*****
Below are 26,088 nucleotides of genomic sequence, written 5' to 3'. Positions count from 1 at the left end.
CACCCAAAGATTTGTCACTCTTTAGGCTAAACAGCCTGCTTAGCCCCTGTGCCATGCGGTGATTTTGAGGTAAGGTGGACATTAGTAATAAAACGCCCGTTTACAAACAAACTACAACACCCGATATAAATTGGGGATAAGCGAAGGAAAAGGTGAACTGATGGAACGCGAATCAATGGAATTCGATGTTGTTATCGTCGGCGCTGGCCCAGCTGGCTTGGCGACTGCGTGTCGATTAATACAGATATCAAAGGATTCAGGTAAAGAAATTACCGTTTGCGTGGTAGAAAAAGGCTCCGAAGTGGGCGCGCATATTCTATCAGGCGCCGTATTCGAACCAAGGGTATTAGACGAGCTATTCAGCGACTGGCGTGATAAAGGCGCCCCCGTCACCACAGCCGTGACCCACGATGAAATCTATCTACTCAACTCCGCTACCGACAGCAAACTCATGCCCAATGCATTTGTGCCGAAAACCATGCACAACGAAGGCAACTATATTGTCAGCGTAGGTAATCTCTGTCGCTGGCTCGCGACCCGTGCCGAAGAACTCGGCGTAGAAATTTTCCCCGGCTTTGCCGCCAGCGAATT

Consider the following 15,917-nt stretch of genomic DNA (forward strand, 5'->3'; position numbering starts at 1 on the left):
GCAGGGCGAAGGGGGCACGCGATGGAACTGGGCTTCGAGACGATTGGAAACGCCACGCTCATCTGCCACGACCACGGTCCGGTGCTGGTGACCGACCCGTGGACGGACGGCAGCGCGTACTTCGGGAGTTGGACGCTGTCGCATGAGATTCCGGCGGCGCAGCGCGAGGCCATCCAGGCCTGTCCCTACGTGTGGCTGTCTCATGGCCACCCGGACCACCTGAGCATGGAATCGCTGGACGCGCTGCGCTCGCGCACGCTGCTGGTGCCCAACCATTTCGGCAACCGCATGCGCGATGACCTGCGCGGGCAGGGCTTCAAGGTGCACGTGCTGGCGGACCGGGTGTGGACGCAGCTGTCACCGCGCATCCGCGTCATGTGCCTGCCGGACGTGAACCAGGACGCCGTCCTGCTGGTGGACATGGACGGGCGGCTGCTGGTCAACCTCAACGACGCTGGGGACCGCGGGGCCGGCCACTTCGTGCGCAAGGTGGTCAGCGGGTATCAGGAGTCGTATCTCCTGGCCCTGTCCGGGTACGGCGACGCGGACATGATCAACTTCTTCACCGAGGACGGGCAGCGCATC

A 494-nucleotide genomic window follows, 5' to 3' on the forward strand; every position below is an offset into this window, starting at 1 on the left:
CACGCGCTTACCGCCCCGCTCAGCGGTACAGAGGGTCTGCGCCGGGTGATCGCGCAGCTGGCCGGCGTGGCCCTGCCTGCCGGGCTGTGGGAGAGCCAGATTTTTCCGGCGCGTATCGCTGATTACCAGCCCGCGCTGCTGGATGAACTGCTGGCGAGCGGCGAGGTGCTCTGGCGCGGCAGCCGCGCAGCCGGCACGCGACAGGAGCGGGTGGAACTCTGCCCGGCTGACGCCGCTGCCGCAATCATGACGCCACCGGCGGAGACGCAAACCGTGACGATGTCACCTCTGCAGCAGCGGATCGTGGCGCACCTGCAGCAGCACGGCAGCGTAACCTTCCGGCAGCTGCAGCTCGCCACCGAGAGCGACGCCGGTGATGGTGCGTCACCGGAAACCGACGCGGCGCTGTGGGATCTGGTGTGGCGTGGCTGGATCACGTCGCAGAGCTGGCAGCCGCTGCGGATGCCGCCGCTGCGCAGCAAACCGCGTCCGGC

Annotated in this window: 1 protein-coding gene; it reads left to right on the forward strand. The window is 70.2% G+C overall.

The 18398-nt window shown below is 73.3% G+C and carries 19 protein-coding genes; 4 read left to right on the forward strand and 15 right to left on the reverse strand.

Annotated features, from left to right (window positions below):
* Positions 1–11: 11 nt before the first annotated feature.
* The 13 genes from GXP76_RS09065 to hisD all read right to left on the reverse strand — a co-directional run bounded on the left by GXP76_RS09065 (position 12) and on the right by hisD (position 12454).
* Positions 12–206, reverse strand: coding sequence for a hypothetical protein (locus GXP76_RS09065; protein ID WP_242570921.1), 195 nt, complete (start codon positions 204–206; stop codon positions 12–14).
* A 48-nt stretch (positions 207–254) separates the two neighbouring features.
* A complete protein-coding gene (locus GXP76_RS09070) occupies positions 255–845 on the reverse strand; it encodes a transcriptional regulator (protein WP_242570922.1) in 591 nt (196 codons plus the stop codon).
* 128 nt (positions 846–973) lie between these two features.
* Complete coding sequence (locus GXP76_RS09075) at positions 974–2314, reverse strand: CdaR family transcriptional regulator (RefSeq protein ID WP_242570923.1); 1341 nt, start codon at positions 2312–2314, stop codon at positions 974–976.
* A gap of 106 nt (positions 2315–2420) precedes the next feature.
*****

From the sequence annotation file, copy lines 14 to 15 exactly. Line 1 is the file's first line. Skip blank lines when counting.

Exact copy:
* A complete protein-coding gene (locus GXP76_RS09070) occupies positions 255–845 on the reverse strand; it encodes a transcriptional regulator (protein WP_242570922.1) in 591 nt (196 codons plus the stop codon).
* 128 nt (positions 846–973) lie between these two features.